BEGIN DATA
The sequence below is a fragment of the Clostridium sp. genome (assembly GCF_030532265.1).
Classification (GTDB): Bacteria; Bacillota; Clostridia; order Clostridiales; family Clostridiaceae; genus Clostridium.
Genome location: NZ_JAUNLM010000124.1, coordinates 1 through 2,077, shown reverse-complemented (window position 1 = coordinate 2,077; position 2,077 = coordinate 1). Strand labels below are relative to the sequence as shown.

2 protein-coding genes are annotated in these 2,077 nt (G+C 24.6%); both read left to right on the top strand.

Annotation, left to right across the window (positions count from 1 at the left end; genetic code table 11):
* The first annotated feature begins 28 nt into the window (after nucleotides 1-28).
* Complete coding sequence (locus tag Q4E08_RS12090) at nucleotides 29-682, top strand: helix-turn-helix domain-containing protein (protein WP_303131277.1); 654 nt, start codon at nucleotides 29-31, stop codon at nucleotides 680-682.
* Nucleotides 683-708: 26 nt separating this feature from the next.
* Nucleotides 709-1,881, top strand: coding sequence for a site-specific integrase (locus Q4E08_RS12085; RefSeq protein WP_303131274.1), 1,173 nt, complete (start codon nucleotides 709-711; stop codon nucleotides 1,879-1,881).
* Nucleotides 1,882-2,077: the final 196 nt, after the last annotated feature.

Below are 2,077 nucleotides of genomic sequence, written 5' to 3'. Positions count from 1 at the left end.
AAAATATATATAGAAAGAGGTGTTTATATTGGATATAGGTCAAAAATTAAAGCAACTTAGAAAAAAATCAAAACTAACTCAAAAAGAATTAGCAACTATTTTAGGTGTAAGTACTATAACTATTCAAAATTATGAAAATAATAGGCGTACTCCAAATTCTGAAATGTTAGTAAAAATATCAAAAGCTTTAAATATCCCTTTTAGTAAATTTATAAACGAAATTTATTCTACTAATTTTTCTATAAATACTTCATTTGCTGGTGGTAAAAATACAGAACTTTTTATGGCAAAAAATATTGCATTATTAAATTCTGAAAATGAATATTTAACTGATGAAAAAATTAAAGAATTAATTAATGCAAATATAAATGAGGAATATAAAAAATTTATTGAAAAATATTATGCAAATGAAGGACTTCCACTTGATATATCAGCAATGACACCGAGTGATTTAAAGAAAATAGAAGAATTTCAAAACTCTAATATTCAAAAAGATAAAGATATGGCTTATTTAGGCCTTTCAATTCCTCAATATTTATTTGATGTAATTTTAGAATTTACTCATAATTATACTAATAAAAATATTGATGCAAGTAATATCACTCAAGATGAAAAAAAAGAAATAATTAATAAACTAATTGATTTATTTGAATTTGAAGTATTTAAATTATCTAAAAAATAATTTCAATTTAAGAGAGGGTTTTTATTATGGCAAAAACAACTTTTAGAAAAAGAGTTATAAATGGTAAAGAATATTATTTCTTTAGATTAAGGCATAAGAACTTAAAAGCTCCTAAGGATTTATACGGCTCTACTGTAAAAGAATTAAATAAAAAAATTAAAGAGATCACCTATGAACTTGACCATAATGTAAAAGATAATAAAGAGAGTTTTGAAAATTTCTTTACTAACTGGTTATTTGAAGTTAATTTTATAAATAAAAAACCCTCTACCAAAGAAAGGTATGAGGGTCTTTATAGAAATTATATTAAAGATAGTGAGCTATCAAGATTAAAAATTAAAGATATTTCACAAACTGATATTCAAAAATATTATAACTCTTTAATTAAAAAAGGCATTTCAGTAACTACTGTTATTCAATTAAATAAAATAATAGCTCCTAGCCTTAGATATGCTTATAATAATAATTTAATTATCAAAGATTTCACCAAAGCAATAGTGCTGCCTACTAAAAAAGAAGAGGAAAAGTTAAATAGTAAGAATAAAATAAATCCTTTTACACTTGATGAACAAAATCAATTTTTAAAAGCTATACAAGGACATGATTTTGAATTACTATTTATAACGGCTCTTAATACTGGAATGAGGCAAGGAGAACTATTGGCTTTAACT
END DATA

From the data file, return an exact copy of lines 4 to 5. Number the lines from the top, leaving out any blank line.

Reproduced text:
2 protein-coding genes are annotated in these 2,077 nt (G+C 24.6%); both read left to right on the top strand.

Annotation, left to right across the window (positions count from 1 at the left end; genetic code table 11):